Ebola nurse Pauline Cafferkey 'critical for some time'

Pauline Cafferkey
Image caption Pauline Cafferkey was diagnosed with Ebola in December after volunteering work in Sierra Leone

A British nurse who was diagnosed with Ebola after returning from Sierra Leone could remain in a critical condition for "some time", her family have said.

Pauline Cafferkey's family also thanked the public for their support and hospital staff for their kindness.

The nurse from Glasgow is being treated at London's Royal Free Hospital.

Ms Cafferkey was diagnosed with Ebola in December having volunteered with other UK NHS staff for the charity Save the Children in West Africa.

'Privacy to be respected'

The family statement said: "We would like to thank all our friends, family and the members of the public who have contacted us with support following Pauline's diagnosis with Ebola. We have been very touched by the kind words.

"Pauline continues to be in a critical condition at the Royal Free Hospital. We want to thank all the staff caring for her for their kindness, support and compassion.

"Pauline's condition could remain the same for some time and we would again ask for her and our privacy to be respected."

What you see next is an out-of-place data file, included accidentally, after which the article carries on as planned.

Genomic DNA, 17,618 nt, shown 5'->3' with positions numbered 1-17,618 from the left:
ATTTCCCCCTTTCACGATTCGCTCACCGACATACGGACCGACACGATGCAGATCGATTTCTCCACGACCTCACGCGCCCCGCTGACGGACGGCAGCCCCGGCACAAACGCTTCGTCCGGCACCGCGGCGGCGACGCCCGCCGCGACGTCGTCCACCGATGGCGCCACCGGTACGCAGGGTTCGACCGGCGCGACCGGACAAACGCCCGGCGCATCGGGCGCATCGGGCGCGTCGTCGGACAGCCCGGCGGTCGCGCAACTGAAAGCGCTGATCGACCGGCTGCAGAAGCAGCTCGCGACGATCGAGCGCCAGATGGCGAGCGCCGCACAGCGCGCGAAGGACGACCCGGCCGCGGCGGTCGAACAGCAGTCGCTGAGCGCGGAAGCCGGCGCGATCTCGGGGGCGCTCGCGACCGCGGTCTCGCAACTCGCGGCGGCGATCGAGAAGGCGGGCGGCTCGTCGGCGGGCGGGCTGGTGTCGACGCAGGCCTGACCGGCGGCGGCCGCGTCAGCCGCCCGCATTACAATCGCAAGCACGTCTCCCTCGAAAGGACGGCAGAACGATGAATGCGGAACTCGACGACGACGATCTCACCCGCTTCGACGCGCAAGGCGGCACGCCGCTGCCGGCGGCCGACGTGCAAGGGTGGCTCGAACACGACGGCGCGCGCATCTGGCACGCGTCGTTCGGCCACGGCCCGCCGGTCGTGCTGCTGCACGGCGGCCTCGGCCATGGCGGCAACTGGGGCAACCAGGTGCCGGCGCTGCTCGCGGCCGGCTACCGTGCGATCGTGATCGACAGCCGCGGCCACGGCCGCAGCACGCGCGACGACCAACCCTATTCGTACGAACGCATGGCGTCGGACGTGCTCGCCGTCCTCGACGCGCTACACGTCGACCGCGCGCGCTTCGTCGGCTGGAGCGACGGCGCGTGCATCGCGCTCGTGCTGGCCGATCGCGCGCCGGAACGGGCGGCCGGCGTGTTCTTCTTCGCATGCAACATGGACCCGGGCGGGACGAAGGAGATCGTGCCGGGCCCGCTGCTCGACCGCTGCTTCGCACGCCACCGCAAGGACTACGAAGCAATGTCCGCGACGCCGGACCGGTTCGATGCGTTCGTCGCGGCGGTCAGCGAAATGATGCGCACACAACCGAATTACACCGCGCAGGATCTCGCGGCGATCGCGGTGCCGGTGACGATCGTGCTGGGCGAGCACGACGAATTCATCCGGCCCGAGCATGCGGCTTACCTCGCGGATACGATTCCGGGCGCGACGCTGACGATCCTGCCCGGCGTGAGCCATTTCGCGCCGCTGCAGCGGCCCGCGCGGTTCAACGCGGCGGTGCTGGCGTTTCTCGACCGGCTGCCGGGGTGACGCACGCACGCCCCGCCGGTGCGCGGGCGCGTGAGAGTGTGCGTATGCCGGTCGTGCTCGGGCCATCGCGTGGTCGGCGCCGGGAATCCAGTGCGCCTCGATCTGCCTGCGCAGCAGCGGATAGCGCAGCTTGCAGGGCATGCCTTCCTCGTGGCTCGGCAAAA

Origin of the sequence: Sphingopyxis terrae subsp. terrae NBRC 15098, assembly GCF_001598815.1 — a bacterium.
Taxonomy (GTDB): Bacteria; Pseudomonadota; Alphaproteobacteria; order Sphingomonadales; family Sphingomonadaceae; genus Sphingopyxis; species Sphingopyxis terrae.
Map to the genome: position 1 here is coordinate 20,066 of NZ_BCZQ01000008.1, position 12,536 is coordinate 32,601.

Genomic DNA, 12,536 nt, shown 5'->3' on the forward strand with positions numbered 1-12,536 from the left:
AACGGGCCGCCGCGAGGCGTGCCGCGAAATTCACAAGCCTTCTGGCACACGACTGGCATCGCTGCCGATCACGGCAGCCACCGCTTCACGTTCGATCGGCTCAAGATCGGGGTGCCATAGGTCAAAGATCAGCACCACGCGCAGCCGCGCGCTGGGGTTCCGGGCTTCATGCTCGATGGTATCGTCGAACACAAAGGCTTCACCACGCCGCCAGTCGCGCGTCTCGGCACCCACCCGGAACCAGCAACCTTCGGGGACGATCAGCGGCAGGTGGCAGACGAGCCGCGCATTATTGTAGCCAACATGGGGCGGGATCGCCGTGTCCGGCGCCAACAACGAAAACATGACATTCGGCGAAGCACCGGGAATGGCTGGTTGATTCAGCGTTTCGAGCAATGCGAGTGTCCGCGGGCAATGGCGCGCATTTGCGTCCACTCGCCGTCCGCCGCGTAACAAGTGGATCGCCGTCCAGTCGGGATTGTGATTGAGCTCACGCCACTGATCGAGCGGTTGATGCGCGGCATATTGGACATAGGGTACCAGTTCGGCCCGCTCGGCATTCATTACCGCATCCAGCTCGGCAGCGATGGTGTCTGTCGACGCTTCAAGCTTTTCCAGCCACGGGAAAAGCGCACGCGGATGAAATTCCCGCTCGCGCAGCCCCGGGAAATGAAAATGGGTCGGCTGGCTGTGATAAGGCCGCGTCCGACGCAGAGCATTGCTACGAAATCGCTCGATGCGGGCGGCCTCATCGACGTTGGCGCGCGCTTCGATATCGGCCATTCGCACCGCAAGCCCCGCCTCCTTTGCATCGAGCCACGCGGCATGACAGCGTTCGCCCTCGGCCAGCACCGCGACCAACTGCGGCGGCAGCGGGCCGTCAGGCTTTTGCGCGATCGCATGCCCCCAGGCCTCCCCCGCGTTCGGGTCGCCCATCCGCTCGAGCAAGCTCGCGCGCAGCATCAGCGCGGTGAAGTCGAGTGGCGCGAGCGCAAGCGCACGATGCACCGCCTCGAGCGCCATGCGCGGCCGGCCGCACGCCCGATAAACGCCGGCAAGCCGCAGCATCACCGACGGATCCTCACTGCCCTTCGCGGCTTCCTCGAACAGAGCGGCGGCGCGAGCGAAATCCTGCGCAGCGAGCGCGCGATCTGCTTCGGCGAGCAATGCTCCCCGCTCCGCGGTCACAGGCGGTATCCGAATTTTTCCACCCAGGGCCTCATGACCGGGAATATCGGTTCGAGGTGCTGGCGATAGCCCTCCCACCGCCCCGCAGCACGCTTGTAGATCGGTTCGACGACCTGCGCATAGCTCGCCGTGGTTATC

Ms Cafferkey, 39, is being treated with experimental drugs and has received blood plasma from another British nurse, Will Pooley, who recovered from an Ebola infection last year.

She had travelled home to Scotland via Casablanca, Morocco, and Heathrow Airport in London.

She was initially screened at Heathrow, where her temperature was normal, despite telling officials that she felt unwell.

Her temperature was taken a further six times within 30 minutes, but it was normal each time and she was cleared to fly on to Scotland.

Ms Cafferkey was then placed in an isolation unit at Glasgow's Gartnavel Hospital after becoming feverish, before being transferred by RAF Hercules plane to London on 30 December, and taken to the Royal Free's specialist treatment centre.

Image caption Ms Cafferkey had travelled from Freetown in Sierra Leone via Casablanca

Ebola is transmitted by direct contact with the bodily fluids of an infected person, such as blood, vomit or faeces.

The virus has killed more than 7,800 people, almost all in West Africa, since it broke out a year ago.

The World Health Organization says the number of people infected by the disease in Sierra Leone, Liberia and Guinea has now passed 20,000.

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